U.K. government bonds rise as GDP Data support view for low interest rates
London ( Bloomberg + DIPLOMAT.SO) – U.K. government bonds advanced as a report showing Britain’s economy grew at the slowest pace in a year strengthened the case for the Bank of England to keep interest rates at a record low for longer.
The pound fell for the first time in four days against the euro as the data showed growth slowed more in the fourth quarter than analysts forecast. A measure of U.K. inflation expectations reached the lowest level in 2 1/2 years. A slowdown in consumer-price growth prompted members of the BOE’s Monetary Policy Committee to vote unanimously to keep interest rates on hold this month.
“Gilts should broadly remain very well supported,” said Daniela Russell, U.K. rates strategist at Credit Suisse Group AG in London. “Today’s data came in slightly weaker than the consensus expectation, but is still consistent with a decent pace of growth.”
Benchmark 10-year gilt yields fell two basis points, or 0.02 percentage point, to 1.49 percent as of 12:12 p.m. London time. The 2.75 percent bond due in September 2024 rose 0.205, or 2.05 pounds per 1,000-pound ($1,508) face amount, to 111.23. The rate touched 1.44 percent on Jan. 23, the lowest level since August 2012.
The Office for National Statistics’ report showed the U.K. economy grew 0.5 percent in the fourth quarter after expanding 0.7 percent in the three months through September. The median forecast of analysts in a Bloomberg News survey was for growth of 0.6 percent.
The 10-year break-even rate, a measure of the outlook for retail-price inflation derived from the difference in yield between gilts and inflation-linked securities, dropped four basis points to 2.35 percentage points, the lowest since August 2012.
BOE members Martin Weale and Ian McCafferty dropped their call for an interest-rate increase as plunging oil prices raised the risk that slow inflation would become entrenched, according to minutes from the Jan. 7-8 policy meeting. Annualized inflation cooled to 0.5 percent in December, matching a record low.
“For the MPC, they are waiting for inflation to bottom,” Credit Suisse’s Russell said. “Given how widespread low inflation is, the concerns they have that it feeds into inflation expectations and therefore poses downside risk to medium-term inflation are very real. There is no hurry for them at the moment” to raise rates.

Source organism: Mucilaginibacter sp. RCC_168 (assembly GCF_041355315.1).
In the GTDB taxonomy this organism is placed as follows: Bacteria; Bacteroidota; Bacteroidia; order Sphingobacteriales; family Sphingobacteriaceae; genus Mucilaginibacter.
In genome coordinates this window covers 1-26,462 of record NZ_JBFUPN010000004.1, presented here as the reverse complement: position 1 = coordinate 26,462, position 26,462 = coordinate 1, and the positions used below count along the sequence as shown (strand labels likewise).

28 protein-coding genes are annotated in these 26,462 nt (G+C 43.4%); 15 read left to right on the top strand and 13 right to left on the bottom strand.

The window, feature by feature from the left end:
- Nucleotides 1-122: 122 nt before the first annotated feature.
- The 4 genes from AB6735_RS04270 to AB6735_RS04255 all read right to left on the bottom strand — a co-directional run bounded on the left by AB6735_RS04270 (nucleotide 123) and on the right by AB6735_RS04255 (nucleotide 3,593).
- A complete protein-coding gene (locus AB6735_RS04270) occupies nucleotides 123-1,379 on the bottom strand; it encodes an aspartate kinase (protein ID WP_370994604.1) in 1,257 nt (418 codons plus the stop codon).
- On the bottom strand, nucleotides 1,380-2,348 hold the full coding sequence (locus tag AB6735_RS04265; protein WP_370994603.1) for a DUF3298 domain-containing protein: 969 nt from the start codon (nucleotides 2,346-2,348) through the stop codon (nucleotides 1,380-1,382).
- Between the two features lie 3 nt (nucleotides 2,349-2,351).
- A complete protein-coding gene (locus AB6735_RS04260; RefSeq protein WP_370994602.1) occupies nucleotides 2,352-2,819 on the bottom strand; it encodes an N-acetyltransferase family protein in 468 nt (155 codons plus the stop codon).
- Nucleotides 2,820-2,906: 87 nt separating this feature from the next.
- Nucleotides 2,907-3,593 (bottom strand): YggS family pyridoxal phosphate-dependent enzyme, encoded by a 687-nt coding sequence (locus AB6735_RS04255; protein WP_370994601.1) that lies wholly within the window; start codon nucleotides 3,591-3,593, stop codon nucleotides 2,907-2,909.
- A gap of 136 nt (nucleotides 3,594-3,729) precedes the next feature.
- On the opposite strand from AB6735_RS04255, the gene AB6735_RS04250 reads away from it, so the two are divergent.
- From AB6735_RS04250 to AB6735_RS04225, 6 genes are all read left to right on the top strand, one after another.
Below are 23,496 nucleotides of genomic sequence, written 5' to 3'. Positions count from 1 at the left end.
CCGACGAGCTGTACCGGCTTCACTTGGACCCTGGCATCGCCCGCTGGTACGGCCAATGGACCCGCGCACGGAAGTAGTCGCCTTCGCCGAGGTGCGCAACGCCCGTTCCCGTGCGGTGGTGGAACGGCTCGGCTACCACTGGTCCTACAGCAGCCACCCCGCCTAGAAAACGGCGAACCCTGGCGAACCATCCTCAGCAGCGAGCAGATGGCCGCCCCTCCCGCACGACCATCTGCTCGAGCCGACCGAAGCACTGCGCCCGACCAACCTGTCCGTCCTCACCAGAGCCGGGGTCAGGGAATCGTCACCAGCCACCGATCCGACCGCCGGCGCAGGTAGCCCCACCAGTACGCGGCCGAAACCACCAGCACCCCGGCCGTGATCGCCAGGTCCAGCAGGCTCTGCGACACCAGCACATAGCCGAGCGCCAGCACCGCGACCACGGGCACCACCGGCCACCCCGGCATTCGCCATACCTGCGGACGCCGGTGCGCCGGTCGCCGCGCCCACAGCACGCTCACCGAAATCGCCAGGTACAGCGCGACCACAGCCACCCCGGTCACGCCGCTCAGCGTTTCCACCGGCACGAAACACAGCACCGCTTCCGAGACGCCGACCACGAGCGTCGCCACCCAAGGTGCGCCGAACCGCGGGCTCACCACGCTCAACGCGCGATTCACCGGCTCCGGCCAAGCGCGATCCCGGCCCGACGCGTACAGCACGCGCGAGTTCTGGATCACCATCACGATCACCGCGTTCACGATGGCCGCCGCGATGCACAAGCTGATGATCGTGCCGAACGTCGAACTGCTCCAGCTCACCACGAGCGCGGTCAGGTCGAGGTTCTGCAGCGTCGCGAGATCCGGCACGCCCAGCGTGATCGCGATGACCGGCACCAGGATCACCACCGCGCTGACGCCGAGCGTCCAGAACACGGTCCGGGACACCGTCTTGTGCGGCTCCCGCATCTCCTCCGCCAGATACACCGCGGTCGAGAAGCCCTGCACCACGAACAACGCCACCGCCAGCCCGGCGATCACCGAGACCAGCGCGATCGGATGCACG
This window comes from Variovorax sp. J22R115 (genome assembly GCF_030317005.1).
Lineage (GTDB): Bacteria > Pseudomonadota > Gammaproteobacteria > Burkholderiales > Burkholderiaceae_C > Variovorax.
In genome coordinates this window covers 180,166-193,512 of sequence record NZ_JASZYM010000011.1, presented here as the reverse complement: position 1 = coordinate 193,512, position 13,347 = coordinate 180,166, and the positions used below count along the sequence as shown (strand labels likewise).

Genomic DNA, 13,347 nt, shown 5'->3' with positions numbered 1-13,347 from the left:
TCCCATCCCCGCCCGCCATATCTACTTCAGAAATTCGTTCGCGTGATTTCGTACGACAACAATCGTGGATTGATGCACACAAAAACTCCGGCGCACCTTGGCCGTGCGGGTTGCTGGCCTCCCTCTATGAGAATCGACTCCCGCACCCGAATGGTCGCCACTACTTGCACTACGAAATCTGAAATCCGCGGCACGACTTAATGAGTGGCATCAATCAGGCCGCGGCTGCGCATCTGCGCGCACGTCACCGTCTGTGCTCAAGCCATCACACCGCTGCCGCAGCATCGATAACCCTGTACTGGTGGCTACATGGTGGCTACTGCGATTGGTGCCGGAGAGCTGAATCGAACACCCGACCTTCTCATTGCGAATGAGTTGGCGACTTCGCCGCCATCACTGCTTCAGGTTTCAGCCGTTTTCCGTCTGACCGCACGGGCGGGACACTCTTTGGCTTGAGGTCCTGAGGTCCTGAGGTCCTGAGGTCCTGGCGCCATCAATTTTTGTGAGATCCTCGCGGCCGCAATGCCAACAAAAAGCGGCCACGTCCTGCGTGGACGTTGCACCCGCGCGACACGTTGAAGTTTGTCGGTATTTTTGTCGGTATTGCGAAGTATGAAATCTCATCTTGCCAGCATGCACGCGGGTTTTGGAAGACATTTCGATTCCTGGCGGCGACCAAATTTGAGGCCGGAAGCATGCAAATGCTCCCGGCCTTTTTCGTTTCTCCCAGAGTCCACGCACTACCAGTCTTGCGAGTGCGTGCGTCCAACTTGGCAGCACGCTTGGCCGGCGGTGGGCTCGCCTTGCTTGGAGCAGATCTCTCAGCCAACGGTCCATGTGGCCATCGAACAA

Forward contracts showed investors are betting the sterling overnight interbank average, or Sonia, will rise to 0.539 percent at the BOE’s December policy meeting, from 0.436 percent next month. The benchmark interest rate has been at a record-low 0.5 percent since March 2009.
The pound erased a gain versus the dollar after the GDP report.
“The data was a little bit weaker than expected but the most important thing when you look at sterling right now is that you have very flat rate expectations when it comes to the Bank of England,” said Manuel Oliveri, a foreign-exchange strategist at Credit Agricole SA’s corporate and investment banking unit in London. “The market is not pricing in anything that’s why such data is not having any big impact on the currency right now. Much further weakness would be needed in order to make a case for rising easing expectations.”
Sterling weakened 0.3 percent to 74.72 pence per euro. The pound was little changed at $1.5095 after earlier gaining as much as 0.3 percent.
The pound won’t decline past $1.48 and these levels are a buying opportunity on a medium-term perspective, Credit Agricole’s Oliveri said. Credit Agricole recommends selling euro-pound at 74.70 pence, with a target of 71.50 pence.
The U.K. Debt Management Office may sell inflation-linked gilts due in March 2058 via banks on Wednesday, according to a person familiar with the matter. Books are expected to open at 9 a.m. on that day, subject to market conditions, the person said.For more news and stories, join us on Facebook,Twitter , or contact us through our Email: email@example.com, firstname.lastname@example.org